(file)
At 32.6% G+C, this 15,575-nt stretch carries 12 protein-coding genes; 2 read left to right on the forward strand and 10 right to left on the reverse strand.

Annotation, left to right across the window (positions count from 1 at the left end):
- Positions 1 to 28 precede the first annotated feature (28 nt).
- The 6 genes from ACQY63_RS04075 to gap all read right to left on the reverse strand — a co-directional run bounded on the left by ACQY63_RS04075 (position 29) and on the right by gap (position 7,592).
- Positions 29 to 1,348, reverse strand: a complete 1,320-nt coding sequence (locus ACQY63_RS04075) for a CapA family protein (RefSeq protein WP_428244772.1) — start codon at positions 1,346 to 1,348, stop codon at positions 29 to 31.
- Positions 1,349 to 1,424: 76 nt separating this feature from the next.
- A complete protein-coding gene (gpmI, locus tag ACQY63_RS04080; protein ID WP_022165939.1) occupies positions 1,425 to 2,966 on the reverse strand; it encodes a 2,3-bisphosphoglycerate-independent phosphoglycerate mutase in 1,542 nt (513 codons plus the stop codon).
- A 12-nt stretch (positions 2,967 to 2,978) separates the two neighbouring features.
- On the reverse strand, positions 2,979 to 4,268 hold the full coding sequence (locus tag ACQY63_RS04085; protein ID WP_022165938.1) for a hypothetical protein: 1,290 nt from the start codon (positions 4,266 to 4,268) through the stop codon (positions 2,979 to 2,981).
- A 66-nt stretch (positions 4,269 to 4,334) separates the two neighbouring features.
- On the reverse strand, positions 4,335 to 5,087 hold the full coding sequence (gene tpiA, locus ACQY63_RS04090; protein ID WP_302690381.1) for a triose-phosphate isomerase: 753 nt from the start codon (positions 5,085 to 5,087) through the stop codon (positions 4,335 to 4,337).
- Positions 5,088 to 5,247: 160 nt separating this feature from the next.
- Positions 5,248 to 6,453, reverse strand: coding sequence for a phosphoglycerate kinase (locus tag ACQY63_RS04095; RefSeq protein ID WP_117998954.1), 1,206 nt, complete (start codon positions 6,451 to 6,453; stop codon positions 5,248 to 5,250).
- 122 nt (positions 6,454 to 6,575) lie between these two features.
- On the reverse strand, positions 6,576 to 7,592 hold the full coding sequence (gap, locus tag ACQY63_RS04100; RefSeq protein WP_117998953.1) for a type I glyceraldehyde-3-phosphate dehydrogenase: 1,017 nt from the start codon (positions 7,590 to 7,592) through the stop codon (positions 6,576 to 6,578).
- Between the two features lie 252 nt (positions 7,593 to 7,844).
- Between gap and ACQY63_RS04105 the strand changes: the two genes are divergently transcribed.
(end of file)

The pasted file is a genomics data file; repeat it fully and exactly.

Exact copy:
At 32.6% G+C, this 15,575-nt stretch carries 12 protein-coding genes; 2 read left to right on the forward strand and 10 right to left on the reverse strand.

Annotation, left to right across the window (positions count from 1 at the left end):
- Positions 1 to 28 precede the first annotated feature (28 nt).
- The 6 genes from ACQY63_RS04075 to gap all read right to left on the reverse strand — a co-directional run bounded on the left by ACQY63_RS04075 (position 29) and on the right by gap (position 7,592).
- Positions 29 to 1,348, reverse strand: a complete 1,320-nt coding sequence (locus ACQY63_RS04075) for a CapA family protein (RefSeq protein WP_428244772.1) — start codon at positions 1,346 to 1,348, stop codon at positions 29 to 31.
- Positions 1,349 to 1,424: 76 nt separating this feature from the next.
- A complete protein-coding gene (gpmI, locus tag ACQY63_RS04080; protein ID WP_022165939.1) occupies positions 1,425 to 2,966 on the reverse strand; it encodes a 2,3-bisphosphoglycerate-independent phosphoglycerate mutase in 1,542 nt (513 codons plus the stop codon).
- A 12-nt stretch (positions 2,967 to 2,978) separates the two neighbouring features.
- On the reverse strand, positions 2,979 to 4,268 hold the full coding sequence (locus tag ACQY63_RS04085; protein ID WP_022165938.1) for a hypothetical protein: 1,290 nt from the start codon (positions 4,266 to 4,268) through the stop codon (positions 2,979 to 2,981).
- A 66-nt stretch (positions 4,269 to 4,334) separates the two neighbouring features.
- On the reverse strand, positions 4,335 to 5,087 hold the full coding sequence (gene tpiA, locus ACQY63_RS04090; protein ID WP_302690381.1) for a triose-phosphate isomerase: 753 nt from the start codon (positions 5,085 to 5,087) through the stop codon (positions 4,335 to 4,337).
- Positions 5,088 to 5,247: 160 nt separating this feature from the next.
- Positions 5,248 to 6,453, reverse strand: coding sequence for a phosphoglycerate kinase (locus tag ACQY63_RS04095; RefSeq protein ID WP_117998954.1), 1,206 nt, complete (start codon positions 6,451 to 6,453; stop codon positions 5,248 to 5,250).
- 122 nt (positions 6,454 to 6,575) lie between these two features.
- On the reverse strand, positions 6,576 to 7,592 hold the full coding sequence (gap, locus tag ACQY63_RS04100; RefSeq protein WP_117998953.1) for a type I glyceraldehyde-3-phosphate dehydrogenase: 1,017 nt from the start codon (positions 7,590 to 7,592) through the stop codon (positions 6,576 to 6,578).
- Between the two features lie 252 nt (positions 7,593 to 7,844).
- Between gap and ACQY63_RS04105 the strand changes: the two genes are divergently transcribed.